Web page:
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The motif Ghost in HCA : The Marsh King's Daughter (1858)
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The motif Ghost in HCA : The Marsh King's Daughter (1858)

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Religious motifs : Overview. Search. About religious motifs

Ghost contains among others: Sea ghost, The bone-horse, The grave-pig

Keywords:

Ghost, dead, death, soul

Description of this motif: A ghost is a dead person's soul, that has returned from the other side or never has been set free from this world despite death. The early tale "Dødningen" ('The dead man', 1830) and later "The Traveling Companion" (1838) is about a ghost, who helps the young Johannes, because he unselfishly saved the dead man's corpse from abuse.

Example 1:

Beside the grave mound lay the cross of green boughs that had been tied together with bark string, the last work of him who lay buried there. Helga picked it up, and the thought came to her to plant it between the stones that covered the man and the horse. Memory of the priest brought fresh tears to her eyes, and with a full heart she made cross marks in the earth around the grave, as a fence that would guard it well. When with both hands she made the sign of the cross, the webbed membrane fell from her fingers like a torn glove. She washed her hands at the forest spring, and gazed in amazement at their delicate whiteness. Again, in the air she made the holy sign between herself and the dead man. Her lips trembled, her tongue moved and the name she had heard the priest mention so often during their ride through the woods rose to her lips. She uttered the name of the Savior.

The frog's skin fell from her. Once more she was a lovely maiden. But her head hung heavy. She was much in need of rest, and she fell asleep.

However, she did not sleep for long. She awoke at midnight and saw before her the dead horse, prancing and full of life. A shining light came from his eyes and from the wound in his neck. Beside him stood the martyred Christian priest, "more beautiful than Balder," the Viking woman had truly said, for he stood in a flash of flame.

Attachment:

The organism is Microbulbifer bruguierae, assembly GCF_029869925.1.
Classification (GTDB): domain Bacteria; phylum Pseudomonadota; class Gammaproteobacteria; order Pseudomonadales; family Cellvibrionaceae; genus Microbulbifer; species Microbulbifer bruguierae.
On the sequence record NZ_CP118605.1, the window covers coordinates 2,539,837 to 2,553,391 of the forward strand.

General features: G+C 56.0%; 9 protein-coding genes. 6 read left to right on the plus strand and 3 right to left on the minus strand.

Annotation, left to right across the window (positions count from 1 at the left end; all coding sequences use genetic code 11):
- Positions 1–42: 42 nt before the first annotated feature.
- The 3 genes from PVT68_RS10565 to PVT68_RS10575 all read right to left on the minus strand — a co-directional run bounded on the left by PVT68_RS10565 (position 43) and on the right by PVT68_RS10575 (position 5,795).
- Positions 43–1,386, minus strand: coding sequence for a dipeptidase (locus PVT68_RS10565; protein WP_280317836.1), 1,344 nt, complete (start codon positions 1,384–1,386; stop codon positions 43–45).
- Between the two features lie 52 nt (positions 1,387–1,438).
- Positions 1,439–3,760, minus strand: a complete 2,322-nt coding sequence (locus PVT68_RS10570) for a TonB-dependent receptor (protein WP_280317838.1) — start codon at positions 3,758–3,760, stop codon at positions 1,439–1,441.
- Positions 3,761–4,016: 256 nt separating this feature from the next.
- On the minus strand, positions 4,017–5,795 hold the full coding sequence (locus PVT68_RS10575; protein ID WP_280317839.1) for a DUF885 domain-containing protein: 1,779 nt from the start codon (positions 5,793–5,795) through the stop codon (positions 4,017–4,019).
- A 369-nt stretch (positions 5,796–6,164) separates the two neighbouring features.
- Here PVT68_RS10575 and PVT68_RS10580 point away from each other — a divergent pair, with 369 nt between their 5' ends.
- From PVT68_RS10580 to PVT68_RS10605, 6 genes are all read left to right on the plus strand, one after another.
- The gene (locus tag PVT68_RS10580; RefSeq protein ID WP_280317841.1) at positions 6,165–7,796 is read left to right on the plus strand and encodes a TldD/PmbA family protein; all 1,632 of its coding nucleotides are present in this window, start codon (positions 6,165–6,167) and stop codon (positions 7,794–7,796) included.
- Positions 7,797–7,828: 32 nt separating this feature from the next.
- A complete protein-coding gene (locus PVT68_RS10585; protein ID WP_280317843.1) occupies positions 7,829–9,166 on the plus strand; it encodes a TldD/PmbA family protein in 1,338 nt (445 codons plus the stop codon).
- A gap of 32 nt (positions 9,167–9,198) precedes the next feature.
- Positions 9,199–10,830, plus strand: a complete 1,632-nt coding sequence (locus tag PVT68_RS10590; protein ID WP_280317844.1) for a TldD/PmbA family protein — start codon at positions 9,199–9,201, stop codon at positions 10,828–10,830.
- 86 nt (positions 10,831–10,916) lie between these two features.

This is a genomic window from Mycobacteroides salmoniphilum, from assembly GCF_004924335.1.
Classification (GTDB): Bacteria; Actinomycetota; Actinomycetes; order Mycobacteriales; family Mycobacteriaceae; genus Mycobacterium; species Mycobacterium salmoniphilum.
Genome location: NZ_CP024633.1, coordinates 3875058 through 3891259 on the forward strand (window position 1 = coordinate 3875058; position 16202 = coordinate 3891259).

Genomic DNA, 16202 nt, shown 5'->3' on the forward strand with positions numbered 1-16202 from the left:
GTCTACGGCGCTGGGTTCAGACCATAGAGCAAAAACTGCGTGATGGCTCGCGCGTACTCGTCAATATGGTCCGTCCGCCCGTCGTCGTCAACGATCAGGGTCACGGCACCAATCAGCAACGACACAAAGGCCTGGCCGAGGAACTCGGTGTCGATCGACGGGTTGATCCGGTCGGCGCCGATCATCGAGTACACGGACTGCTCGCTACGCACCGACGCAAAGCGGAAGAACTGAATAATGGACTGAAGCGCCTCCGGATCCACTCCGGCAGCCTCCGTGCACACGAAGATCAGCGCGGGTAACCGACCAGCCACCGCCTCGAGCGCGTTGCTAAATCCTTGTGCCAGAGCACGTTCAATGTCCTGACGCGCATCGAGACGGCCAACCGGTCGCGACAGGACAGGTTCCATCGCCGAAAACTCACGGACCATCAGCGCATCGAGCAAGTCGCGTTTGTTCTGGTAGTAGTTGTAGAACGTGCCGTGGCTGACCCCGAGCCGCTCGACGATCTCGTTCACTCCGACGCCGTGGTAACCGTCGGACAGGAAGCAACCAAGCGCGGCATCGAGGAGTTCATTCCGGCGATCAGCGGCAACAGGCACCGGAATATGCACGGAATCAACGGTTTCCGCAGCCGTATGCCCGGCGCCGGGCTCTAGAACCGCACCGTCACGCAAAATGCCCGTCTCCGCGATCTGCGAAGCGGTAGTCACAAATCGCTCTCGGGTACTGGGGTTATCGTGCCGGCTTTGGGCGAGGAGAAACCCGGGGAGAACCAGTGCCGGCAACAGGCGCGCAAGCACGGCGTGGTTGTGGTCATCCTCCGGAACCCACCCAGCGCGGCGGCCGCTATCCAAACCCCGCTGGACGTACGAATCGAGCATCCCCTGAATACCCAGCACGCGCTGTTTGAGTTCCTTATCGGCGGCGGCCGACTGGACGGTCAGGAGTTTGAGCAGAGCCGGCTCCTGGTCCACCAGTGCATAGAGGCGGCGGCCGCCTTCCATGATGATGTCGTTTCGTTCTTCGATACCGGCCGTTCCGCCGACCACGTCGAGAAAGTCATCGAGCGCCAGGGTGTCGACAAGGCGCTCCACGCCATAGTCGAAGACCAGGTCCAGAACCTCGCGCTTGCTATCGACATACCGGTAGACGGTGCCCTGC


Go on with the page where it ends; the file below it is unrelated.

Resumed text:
There was such an air of gravity and of righteous justice in the penetrating glance of his great, kind eyes, that she felt as if he were looking into every corner of her heart. Little Helga trembled under his gaze, and her memories stirred within her as though this were Judgement Day. Every kindness that had been done her, and each loving word spoken to her, were fresh in her mind. Now she understood how it had been love that sustained her through those days of trial, during which all creatures made of dust and spirit, soul and clay, must wrestle and strive. She realized that she had only obeyed the impulse of her inclinations. She had not saved herself. Everything had been given to her, and Providence had guided her. Now, in humility and shame, she bent before Him who could read every thought in her heart, and at that moment she felt the pure light of the Holy Spirit enter her soul.

Example 2:

"Daughter of the marsh," the priest said, "out of the earth and the marsh you came, and from this earth you shall rise again. The light in you that is not of the sun but of God, shall return to its source, remembering the body in which it has lain. No soul shall be lost. Things temporal are full of emptiness, but things eternal are the source of life. I come from the land of the dead. Some day, you too shall pass through the deep valley to the shining mountain tops, where compassion and perfection dwell. I cannot lead you to receive Christian baptism at Hedeby, for you must first break the watery veil that covers the deep marsh, and bring out of its depths the living source of your birth and your being. You must perform a blessed act before you may be blessed."

He lifted her on the horse, and put in her hand a golden censer, like the ones she had seen in the Viking's castle. From it rose a sweet incense, and the wound in the martyr's forehead shone like a diadem. He took the cross from the grave, and raised it high as they rose swiftly through the air, over the rustling woods and over the mounds where the heroes of old are buried, each astride his dead war horse. These mighty warriors rose and rode up to the top of the mounds. Golden crowns shone on their foreheads in the moonlight, and their cloaks billowed behind them in the night wind. The dragon on guard over his treasure also lifted his head and watched them pass. Goblins peered up from their hills and hollows, where they swarmed to and fro with red, blue, and green lights as numerous as the sparks of burning paper.